In the wake of COVID-19 comes a shower of government-led incentives to accelerate digital transformation in the business world, including the highly anticipated Distance Business Programme with funding worth HK$500 million. While the epidemic as a driving force is a most unfortunate and costly one, it does urge decision makers, especially of small- and medium-sized enterprises (SME), to reset their agenda in 2020, capitalise on the timely stimulus and transform their operations for good.
As managers across the board contemplate which of their current processes could be enhanced with subsidy, cloud services and automation are two major technologies sufficiently mature in the market for swift adoption. Most people are familiar with the cloud in one form or another, the simplest examples being cloud storage for file sharing, such as Google Drive, Dropbox or Microsoft OneDrive. To move entire teams to the cloud (think cloud accounting), or to actually implement automation for repetitive tasks, however, is another question of how to let technology and data help teams facilitate and grow the business.
Technology is a way of doing things, a process or style of working, but data are the substance people deal with on a daily basis at work, whether or not their positions entitle them to, or whether or not they like it. This distinction is important and precisely the reason why this article is about building data-literate, not tech-savvy teams. It is the way people (not just leaders but also employees) come to make sense of and treat data that will inform business decisions in the long run and fundamentally make a difference in an organisation’s prospect.
Before devising the digital transformation strategy for your organisation, you should first know your business nature, positioning and offering inside out.
It is crucial to identify in which part(s) of your current operations human input must remain, and your strategy should be designed to streamline and facilitate other processes to maximise the return on human input.
While searching for suitable technological product(s) to make life easier, it is tempting to try to look for one ultimate, all-encompassing tool that has all the functions everyone needs, and in full compatibility. The reality is that, sadly, there is hardly any. You are in luck if you do find one, but in most cases, you will find yourself adopting a mix of hybrid solutions, each of which addresses a relatively specific pain point.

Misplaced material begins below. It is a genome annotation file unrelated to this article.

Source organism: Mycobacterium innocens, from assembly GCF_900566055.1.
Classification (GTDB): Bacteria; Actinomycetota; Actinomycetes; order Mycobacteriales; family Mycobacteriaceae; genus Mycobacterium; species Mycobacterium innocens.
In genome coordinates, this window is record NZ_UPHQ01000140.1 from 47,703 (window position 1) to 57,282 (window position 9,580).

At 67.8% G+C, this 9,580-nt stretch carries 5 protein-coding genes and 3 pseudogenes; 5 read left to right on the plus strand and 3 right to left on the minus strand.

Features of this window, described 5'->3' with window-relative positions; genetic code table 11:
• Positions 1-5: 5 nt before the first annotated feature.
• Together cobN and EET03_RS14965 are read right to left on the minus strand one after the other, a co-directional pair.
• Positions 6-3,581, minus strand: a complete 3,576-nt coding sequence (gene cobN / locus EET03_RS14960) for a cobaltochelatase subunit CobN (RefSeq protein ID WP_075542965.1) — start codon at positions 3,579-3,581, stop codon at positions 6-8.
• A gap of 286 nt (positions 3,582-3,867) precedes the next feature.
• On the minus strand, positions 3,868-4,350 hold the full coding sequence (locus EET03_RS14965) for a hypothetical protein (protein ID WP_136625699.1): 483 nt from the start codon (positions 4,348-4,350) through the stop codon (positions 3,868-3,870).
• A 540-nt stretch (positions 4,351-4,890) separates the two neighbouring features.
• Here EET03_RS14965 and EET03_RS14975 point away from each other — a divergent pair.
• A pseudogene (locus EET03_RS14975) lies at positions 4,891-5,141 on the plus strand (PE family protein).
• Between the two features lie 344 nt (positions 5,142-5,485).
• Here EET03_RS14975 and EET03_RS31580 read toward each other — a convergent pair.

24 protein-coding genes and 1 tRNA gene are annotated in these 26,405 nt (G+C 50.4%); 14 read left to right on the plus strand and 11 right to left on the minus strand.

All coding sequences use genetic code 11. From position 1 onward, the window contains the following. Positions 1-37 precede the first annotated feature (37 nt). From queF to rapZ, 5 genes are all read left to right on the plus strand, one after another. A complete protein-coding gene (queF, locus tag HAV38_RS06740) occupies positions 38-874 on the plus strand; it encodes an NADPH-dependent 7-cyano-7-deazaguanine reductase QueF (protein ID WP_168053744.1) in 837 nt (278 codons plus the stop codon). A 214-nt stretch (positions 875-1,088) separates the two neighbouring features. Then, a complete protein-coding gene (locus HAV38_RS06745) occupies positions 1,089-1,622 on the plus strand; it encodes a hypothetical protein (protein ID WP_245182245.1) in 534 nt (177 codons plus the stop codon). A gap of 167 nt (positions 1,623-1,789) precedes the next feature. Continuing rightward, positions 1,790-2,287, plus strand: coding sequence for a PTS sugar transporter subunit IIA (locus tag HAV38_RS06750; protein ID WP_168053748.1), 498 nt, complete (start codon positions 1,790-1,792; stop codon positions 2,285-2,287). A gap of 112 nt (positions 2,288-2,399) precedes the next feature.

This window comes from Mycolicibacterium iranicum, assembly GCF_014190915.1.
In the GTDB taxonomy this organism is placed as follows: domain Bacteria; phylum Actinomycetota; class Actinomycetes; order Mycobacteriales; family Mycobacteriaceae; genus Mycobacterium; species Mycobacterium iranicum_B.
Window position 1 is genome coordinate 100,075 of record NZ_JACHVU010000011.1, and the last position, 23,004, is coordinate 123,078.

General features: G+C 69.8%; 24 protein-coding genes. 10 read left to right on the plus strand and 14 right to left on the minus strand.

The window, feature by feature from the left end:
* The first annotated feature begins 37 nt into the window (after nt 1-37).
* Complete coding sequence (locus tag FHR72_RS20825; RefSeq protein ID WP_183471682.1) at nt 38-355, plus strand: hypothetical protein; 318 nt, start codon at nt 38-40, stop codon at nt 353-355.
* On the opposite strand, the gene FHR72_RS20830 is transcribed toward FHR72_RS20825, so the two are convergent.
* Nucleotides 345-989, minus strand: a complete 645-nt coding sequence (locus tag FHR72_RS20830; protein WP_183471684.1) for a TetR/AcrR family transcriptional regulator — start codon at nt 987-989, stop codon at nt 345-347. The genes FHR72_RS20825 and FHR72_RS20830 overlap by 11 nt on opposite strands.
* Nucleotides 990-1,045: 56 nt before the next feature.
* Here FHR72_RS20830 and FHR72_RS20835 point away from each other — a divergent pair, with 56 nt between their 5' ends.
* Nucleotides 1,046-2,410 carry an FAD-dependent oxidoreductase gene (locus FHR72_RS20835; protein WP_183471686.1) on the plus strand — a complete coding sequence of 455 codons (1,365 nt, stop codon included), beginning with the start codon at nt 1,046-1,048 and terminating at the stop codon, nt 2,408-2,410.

This is totally fine. It may even work better to optimise working efficiency, since every tool you use is developed by experts of that application. The next question is integration.
The best strategist is one who can enable these applications to function laterally and simultaneously, synthesise cross-sectional intelligence, and evaluate overall performance and effectiveness. One must also beware of and mitigate potential data leaks and cybersecurity risks apparent or latent in integration, both on organisational and individual levels, such as by installing protective software on company devices and training teams to enhance security measures.
The digital movement has revolutionised the classic job of a data entry clerk. Gone are the days when a typist sits all day long in front of manuscripts, spreadsheets and databases, duplicating the work on a different machine. Today, data pass by everyone’s fingertips. All of us not only input data, but we also manipulate, export and translate data.
Therefore, teams need to understand that digital tools are deployed for the use of everyone, so that they can take charge of their own project cycles from start to end. Data work is no longer just centralised around a person or a team, but is now shared. It serves no purpose to assign someone to generate templates from a system, when the system now allows everyone to do so easily.
To envision the best use of digital tools for optimal efficiency, one must thoroughly consider how operational workflows will be structured, and redefine job scopes as some of the duties will be either shared or eliminated.
The threshold for migrating to use digital systems and technological solutions is dropping (though it may still remain high for more traditional industries), but building a data-literate work culture takes more time. With some trial and error, such applications can bring us tremendous convenience, and we should take note not to let them reinforce our old, specialised ways of working, and instead embrace the greater transparency and autonomy they entail.